October 16, 2012 | bidding wars
Are bidding wars over?
The short answer: no. In fact, I’m sporting my helmet and sword, and I’m headed into a bidding war tonight to smite the competition! And it’s going to be tough fight since I am up against 6 other agents/buyers. Just goes to illustrate bidding wars are still here.
Though they are currently very much a part of the Toronto real estate market, bidding wars are simply less common than they used to be. Not too long ago, it seemed that almost every property was set up to end in a bidding war. All sellers had to do was put their house or condo on the market in Toronto and the buyers would come rushing in with their best offer. Times are different now, even though the bidding wars have far from disappeared.
Generally speaking, the market is inconsistent right now. Even in the next month or two, you will see fewer properties holding back offers a week in order to generate enough interest for a bidding war. But what makes some properties more successful at generating multiple bids? I’ve seen some great homes hold back offers and not receive one bid on offer day. For me, it has a lot to do with well-located neighbourhoods that are leafy and pretty, trendy or on the rise. And a little luck and timing doesn’t hurt either. But it’s not just about having a well-staged property with curb appeal.
Properties that attract bidding wars are often listed at a competitive price. To put it less mildly, less than market value to draw more bidders to the table. It’s risky, and at times frustrating for buyers and their agents, but it’s still a common practice with many to list below market value in order to get more offers. If the offers don’t come in after holding back offers for a week at a lower price, then the listing is often terminated, and then re-listed at a price that the sellers are actually willing to take. Not a practice I love, but one I have learned to accept as just part of the real estate business in this town.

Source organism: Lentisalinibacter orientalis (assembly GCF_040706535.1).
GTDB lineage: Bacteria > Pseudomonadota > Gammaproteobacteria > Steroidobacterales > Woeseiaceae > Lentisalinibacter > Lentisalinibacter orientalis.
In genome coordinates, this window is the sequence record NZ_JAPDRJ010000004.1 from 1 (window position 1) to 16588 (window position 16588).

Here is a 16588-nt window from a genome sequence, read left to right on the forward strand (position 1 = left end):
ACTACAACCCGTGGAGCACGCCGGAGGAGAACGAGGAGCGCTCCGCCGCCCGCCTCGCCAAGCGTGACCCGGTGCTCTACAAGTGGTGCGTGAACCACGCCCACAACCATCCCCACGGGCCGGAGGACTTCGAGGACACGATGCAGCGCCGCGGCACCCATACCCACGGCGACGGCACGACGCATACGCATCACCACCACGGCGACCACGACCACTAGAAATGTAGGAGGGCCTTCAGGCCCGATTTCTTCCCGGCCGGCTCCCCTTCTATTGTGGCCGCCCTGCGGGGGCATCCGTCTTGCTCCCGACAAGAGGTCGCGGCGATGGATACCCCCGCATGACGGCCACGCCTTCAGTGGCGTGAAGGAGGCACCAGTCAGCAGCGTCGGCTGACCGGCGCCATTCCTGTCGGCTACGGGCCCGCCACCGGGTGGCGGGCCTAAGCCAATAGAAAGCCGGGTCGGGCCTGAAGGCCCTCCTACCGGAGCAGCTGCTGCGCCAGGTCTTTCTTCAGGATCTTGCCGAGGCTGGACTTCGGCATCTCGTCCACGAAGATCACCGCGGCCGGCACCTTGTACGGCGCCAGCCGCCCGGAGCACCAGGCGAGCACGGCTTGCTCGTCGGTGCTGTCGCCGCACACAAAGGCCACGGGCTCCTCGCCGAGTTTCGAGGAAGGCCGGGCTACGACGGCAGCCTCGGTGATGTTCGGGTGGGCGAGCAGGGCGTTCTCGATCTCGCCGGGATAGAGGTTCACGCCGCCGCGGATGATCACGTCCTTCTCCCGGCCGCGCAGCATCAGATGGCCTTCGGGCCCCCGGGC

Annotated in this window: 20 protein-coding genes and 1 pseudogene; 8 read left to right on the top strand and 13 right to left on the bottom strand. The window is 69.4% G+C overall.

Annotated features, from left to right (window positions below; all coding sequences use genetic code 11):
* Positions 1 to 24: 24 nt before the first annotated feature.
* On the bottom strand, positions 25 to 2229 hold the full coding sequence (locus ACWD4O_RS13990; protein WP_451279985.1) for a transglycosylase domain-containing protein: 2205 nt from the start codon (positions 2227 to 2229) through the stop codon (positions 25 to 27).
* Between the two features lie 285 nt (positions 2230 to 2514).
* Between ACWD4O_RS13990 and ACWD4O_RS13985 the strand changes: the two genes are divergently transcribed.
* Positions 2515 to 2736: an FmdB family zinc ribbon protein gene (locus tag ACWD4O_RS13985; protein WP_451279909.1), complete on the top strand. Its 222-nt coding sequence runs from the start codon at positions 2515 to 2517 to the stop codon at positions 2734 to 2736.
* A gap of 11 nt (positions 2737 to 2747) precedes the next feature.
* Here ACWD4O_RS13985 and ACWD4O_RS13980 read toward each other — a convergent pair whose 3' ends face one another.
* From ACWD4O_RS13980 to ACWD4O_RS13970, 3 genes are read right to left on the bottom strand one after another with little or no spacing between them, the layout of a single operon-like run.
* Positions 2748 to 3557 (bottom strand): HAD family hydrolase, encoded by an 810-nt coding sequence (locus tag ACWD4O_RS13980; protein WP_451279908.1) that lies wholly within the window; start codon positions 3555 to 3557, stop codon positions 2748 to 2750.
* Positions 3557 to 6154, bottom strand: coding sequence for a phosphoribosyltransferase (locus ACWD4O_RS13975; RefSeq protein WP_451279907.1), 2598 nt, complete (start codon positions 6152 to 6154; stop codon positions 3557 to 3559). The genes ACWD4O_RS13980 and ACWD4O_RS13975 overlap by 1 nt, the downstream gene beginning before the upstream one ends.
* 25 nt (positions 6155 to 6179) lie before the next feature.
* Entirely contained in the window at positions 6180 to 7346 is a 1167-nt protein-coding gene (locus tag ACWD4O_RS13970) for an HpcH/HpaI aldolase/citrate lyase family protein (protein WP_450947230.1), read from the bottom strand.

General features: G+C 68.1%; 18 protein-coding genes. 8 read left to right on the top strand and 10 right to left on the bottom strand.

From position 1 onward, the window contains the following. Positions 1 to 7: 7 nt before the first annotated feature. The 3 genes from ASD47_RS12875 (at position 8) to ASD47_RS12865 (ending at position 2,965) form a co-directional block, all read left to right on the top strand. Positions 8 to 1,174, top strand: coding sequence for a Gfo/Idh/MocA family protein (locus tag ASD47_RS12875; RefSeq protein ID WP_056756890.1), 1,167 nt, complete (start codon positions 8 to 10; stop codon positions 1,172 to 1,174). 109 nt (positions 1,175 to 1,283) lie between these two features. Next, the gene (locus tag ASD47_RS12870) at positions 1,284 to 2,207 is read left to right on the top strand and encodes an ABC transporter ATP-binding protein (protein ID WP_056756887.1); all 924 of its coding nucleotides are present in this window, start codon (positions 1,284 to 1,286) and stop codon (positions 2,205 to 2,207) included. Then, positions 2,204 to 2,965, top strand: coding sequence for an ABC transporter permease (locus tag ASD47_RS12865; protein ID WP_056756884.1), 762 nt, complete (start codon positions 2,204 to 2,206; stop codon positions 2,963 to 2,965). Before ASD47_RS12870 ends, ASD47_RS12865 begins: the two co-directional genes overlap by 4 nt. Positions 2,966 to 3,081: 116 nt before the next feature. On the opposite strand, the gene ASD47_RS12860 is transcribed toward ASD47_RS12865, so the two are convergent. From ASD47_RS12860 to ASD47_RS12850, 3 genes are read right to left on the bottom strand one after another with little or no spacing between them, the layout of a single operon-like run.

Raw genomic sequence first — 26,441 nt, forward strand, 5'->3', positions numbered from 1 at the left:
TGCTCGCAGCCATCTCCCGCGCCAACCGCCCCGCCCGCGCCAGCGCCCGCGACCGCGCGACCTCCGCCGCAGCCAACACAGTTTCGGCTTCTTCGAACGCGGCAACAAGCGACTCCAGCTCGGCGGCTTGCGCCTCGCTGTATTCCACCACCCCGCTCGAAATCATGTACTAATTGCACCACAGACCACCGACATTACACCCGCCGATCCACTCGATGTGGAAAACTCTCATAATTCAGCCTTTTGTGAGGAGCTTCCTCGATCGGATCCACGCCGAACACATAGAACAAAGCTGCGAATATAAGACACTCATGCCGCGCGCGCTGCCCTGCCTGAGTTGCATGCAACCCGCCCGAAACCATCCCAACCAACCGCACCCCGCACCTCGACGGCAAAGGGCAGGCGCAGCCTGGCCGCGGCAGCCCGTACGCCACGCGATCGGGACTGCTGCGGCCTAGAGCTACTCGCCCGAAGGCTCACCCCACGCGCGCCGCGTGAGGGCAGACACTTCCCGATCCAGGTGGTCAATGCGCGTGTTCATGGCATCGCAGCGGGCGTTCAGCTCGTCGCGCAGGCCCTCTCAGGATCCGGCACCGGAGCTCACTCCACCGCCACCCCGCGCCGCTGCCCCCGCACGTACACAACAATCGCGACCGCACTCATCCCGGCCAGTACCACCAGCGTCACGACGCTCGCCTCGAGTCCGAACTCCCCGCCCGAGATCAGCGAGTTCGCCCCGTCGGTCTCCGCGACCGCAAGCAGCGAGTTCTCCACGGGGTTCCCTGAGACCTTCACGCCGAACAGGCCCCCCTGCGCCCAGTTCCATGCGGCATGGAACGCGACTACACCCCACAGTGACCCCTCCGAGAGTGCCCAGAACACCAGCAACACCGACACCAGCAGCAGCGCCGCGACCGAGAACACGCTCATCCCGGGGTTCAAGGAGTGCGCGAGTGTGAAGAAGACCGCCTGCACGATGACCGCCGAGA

So, in the months ahead, it may not be the best tactic to hold back offers and expect a rush of buyers, unless you have a real zinger of a place, and you are willing to list under market value. I think we will see more real estate salespersons listing properties close to the price their sellers would like without a holding back the offers a week. Already I have seen some properties listed above market value to leave a little room for negotiation. That means an offer any time, but a sales price that will likeley end up below the listing price. This is especially true in the condo market where bidding wars are fewer than with houses. This, in turn, will lead to more negotiations on the price or the conditions of the sale or the chattels.
It’s a balanced market. And it’s not such a bad thing. Prices, at this point, are not down, but they are not continuing to rise faster than the rate of inflation like it has been for years.
The banks and the goverment are making it tougher to qualify for a mortgage. So fewer people are being given mortgages. Strangely, from a Toronto perspective, this is putting a lot of pressure on the rental market, causing rents to increase substantially while first-time buyers are sidelined from buying and during a time of tight vacancy in this city.
The good news for buyers is that there is less competition in an environment where rates are still very good. For sellers, there’s no need to panic. Some may say there are warning bells for a busting bubble, but when I’m going up against 6 other buyers and their agents for a property, I’m not really feeling the bubble vibe. Prices are still holding up for now, even though bidding wars are not the only way to buy a house these days.